“Officer, I Saw the Whole Thing” by Eric Paul Shaffer

Eric Paul Shaffer


a rant for Lawrence and Albert and Lew

Officer, I saw the whole thing. I was standing there minding my own business, when the sky cracked open like a blue Easter egg, and suddenly, I saw it all
was made of atoms and molecules and elements bouncing around like the tiniest, infinitesimal, electron-microscopic drunks in the universe. Yes!

Officer, I saw the whole thing. I saw how every one of the six billion plus of us is just another one, not a carbon or a clone or a happy homogenized double half
of Mom and Dad, not another daughter or son in a long, boring line descending—and I do mean descending—from Adam and Eve.

No, Officer, I saw the whole thing. I saw every one of us as a miracle, each yet another one lovers groaning or giggling in the dark somewhere thought
they wanted, but nobody anywhere could have wanted or guessed or anticipated. Everybody is somebody nobody ever expected.

Officer, I saw the whole thing. Humans are just one little part of a big, blue watery world we call Earth—yes, 76% water, and we call it Earth!—and we’re the only ones
who snarl at every other living creature, “Hey, move over! You were here first, but we can think! We’re rational, you dumb animal! You can’t think! You don’t even count!”

Officer, I saw the whole thing. All the stars are suns, and light is a dream of darkness that touches nothing and goes nowhere, no matter how fast it travels through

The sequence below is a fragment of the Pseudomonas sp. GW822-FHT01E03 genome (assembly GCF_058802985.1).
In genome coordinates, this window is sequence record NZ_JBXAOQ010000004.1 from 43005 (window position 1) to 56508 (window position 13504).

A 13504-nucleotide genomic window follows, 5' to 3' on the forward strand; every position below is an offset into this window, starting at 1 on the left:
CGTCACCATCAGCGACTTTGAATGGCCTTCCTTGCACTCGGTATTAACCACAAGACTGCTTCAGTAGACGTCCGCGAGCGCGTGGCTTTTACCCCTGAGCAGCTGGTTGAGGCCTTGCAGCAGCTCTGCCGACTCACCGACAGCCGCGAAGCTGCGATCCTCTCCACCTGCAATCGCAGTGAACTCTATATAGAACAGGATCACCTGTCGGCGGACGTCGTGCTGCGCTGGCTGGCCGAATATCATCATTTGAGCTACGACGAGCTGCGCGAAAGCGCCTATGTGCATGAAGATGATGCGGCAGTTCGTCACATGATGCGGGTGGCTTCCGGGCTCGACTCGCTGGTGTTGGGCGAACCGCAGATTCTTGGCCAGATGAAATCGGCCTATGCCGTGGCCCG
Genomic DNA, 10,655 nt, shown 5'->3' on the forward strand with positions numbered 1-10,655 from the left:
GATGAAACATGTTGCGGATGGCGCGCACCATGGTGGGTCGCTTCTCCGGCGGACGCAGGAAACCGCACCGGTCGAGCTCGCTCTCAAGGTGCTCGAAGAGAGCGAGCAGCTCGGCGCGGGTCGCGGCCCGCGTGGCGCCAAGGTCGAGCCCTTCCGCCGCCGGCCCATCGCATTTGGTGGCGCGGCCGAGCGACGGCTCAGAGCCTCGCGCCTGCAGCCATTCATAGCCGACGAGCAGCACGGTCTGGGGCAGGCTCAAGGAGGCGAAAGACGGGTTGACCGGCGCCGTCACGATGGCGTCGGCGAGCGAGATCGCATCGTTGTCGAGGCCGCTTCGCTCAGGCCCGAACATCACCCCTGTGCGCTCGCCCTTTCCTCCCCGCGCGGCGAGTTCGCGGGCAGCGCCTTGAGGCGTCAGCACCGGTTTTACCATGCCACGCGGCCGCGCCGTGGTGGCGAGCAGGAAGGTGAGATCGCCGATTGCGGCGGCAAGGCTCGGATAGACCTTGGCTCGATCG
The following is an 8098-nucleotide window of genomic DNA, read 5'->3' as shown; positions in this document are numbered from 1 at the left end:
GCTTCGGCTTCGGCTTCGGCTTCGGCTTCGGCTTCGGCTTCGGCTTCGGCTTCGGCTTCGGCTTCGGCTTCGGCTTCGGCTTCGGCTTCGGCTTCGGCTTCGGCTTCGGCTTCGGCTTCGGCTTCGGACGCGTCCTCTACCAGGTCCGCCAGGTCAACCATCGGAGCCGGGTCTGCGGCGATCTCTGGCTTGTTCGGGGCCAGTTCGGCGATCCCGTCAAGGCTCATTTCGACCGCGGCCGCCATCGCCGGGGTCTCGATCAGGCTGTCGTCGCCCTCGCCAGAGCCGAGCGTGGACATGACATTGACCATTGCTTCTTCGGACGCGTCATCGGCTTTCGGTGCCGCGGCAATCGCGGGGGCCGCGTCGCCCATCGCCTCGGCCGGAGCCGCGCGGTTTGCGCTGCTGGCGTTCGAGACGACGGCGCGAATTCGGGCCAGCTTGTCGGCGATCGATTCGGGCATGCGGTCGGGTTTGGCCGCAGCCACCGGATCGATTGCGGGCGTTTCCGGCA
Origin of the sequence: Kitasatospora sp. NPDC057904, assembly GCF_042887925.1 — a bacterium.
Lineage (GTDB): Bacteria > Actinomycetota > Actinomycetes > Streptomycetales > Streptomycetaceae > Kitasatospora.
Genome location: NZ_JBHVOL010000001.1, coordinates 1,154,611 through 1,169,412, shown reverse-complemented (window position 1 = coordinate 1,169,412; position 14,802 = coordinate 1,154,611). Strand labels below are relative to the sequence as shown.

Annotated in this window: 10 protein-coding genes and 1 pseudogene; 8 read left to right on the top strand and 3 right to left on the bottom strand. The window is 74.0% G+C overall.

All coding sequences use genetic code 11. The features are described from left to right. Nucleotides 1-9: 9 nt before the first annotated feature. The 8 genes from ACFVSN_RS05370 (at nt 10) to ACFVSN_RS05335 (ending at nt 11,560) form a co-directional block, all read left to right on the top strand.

icy emptiness, and I saw all of us made mostly of emptiness, more space than time, no matter how many watches I wear.

Officer, I saw the whole thing. I was standing on the corner of Busy and Pointless, and I was waiting for the light to change, when, as I said before, the sky split
like ovum cracked by a single sperm banging his head on the wall, and suddenly, there was everything hanging out for anyone to see.

And, Officer, I saw the whole thing. There were no fat doves to mistake for angels, and no white light, and no heavenly vox humana, and no streets paved
with solid gold, and no pearly gates, and no tunnel full of loco-motives charging me with one blind and blinding eye. No, there was nothing there at all.

Officer, I saw the whole thing, and yes, nothing was there! The universe as we know it is not known at all. It’s a candy shell of red or green or brown or darker brown
or yellow or even blue—What’s that missing color? Where’s the new hue?—with nothing inside but our broken, little hope that something might be in there.

Officer, I saw the whole thing. When a guy turned to me and said, “Everything happens for a reason,” I nearly screamed. My ears rang like school bells,
like church bells, like cow bells, like bicycle bells, like alarm bells, like somebody somewhere was talking stink about me.

Officer, I saw the whole thing right then, and I said “No!” to that fool and to the orange hand holding me back and the ceaseless flow of traffic and the starry sun
and the moony moon and the weeping stars and the grand cast of emptiness in all directions. “No,” I said, “everything does not happen for a reason!”